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Waiting for Godski - Splendour by Abi Morgan at Red Stitch
Belinda McClory's performance in Splendour is a mesmerising tour-de-force. Her Micheleine - played as a teflon-coated amoral partner-in-crime to an absent dictator - is a brilliant portrayal akin to watching a slow motion train wreck. McClory's brittle First Lady is so convincing – complete with an eastern European accent you could cut with a scimitar – that this reviewer for one was hoping not to bump into her at the opening night after-party.
Playwright Abi Morgan uses the device of repeating the action at intervals throughout the hour and forty minutes, each time revealing a little more of the subtext of what is actually going on under the surface and outside the four walls of the ruler's residence. The dialogue is realistic and fast-paced and grows steadily faster with each repeat as a kind of shorthand reminder for the audience. It's an occasionally clunky method of driving the narrative forward, but on the whole a successful one.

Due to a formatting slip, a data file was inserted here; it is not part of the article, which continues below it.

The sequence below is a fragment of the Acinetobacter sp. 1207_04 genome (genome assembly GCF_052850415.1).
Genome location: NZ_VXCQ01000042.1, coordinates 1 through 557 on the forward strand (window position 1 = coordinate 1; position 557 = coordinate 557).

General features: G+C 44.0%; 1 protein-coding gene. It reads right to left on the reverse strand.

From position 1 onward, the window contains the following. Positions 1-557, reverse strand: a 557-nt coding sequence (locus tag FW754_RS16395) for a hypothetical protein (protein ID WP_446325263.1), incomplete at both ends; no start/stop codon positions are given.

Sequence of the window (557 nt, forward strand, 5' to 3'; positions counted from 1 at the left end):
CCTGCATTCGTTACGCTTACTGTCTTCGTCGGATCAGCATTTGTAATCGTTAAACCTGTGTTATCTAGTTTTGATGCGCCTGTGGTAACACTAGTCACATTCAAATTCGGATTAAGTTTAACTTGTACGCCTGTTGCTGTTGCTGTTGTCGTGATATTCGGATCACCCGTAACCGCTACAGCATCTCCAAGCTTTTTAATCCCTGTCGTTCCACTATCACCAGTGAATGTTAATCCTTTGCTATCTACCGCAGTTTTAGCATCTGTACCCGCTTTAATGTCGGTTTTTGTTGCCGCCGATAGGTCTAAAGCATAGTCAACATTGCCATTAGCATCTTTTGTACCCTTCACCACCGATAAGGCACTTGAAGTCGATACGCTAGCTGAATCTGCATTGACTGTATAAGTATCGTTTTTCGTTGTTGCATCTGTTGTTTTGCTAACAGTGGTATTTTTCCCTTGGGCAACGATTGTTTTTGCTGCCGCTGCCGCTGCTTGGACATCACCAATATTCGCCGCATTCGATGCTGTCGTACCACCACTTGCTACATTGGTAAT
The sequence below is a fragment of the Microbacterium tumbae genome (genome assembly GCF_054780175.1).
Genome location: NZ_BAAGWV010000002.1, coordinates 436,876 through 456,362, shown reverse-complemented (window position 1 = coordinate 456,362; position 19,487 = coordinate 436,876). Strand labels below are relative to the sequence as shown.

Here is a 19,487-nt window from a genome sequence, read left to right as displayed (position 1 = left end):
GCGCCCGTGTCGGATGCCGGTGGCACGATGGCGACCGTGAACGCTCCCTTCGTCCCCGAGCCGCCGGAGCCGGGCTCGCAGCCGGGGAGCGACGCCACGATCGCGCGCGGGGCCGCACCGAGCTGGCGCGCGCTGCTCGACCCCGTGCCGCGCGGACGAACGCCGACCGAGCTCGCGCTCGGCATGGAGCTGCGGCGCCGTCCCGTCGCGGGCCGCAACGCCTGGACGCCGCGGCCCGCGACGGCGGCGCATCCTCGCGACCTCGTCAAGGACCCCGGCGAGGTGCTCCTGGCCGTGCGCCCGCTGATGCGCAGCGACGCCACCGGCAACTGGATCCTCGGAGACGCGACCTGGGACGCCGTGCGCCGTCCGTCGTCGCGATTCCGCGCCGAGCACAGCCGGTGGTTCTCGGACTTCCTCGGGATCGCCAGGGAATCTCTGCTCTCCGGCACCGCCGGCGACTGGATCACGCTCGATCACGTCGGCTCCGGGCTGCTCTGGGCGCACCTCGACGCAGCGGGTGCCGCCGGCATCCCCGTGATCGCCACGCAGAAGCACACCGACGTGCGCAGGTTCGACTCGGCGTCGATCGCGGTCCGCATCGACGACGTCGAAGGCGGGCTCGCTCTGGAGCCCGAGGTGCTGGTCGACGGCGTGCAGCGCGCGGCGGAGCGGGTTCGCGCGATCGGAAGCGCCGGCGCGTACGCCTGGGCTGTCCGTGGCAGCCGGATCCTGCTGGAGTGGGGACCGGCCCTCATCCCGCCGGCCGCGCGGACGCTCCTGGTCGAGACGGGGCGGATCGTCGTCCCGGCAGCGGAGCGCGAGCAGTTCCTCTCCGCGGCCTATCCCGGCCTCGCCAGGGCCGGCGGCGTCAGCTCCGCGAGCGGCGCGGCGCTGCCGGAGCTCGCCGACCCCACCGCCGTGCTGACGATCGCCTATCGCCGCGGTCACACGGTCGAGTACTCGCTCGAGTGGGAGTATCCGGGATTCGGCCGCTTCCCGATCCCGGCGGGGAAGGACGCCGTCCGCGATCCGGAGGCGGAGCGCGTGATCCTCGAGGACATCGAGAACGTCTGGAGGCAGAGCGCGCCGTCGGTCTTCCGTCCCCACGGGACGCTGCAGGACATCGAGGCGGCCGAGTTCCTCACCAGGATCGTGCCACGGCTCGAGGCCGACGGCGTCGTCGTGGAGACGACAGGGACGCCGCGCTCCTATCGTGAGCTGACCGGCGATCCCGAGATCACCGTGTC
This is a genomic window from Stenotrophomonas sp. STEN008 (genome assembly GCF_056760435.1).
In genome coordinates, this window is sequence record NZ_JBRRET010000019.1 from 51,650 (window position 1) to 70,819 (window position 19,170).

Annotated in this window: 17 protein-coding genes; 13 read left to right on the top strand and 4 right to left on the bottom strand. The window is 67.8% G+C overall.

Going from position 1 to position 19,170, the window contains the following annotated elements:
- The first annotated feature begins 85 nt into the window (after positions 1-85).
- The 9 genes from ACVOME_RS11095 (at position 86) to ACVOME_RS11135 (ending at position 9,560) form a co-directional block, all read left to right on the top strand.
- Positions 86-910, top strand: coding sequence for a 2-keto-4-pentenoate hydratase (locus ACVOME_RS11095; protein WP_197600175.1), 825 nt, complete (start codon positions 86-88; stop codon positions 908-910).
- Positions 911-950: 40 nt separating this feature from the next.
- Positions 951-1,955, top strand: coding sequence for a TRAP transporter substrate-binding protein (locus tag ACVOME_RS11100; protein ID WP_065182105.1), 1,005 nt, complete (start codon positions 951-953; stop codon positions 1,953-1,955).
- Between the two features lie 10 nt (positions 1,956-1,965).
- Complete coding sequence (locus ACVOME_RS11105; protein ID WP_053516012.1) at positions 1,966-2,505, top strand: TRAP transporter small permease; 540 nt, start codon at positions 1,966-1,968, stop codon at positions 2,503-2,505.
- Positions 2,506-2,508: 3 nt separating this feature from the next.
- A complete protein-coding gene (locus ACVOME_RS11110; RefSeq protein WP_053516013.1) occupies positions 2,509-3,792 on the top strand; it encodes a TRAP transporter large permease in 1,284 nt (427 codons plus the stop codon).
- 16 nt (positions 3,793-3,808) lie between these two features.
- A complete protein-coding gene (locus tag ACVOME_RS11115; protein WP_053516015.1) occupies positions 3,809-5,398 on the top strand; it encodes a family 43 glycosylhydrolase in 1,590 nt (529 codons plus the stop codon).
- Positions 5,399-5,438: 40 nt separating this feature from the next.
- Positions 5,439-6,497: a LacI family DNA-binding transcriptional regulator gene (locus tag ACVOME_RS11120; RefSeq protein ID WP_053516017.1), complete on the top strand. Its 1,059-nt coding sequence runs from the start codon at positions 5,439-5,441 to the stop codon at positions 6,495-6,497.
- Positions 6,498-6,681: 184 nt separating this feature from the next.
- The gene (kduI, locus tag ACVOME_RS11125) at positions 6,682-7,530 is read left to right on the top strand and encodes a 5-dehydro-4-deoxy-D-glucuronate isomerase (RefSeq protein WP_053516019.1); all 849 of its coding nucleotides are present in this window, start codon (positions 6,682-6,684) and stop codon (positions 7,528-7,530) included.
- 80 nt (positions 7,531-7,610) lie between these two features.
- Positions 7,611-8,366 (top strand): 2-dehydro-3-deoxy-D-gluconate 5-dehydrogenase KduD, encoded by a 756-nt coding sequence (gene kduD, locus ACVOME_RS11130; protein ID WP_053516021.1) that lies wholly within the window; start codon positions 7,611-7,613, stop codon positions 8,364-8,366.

Olga Markeeva as Micheleine's 'best friend' Genevieve gives her usual stalwart performance, and Rosie Lockhart as Kathryn the freelance photographer caught up in the political turmoil starts out one-dimensional but grows into the role by play's end. Olivia Monticciolo as Gilma, the interpreter-cum-petty-thief who acts as conduit between Kathryn and the two other women, provides some rare moments of levity as well as a means by which each 'side' can reveal their true feelings in the passages that are not translated.
(L-R) Belinda McClory as Micheleine, Olga Makeeva as Genevieve and Olivia Monticcolo as Gilma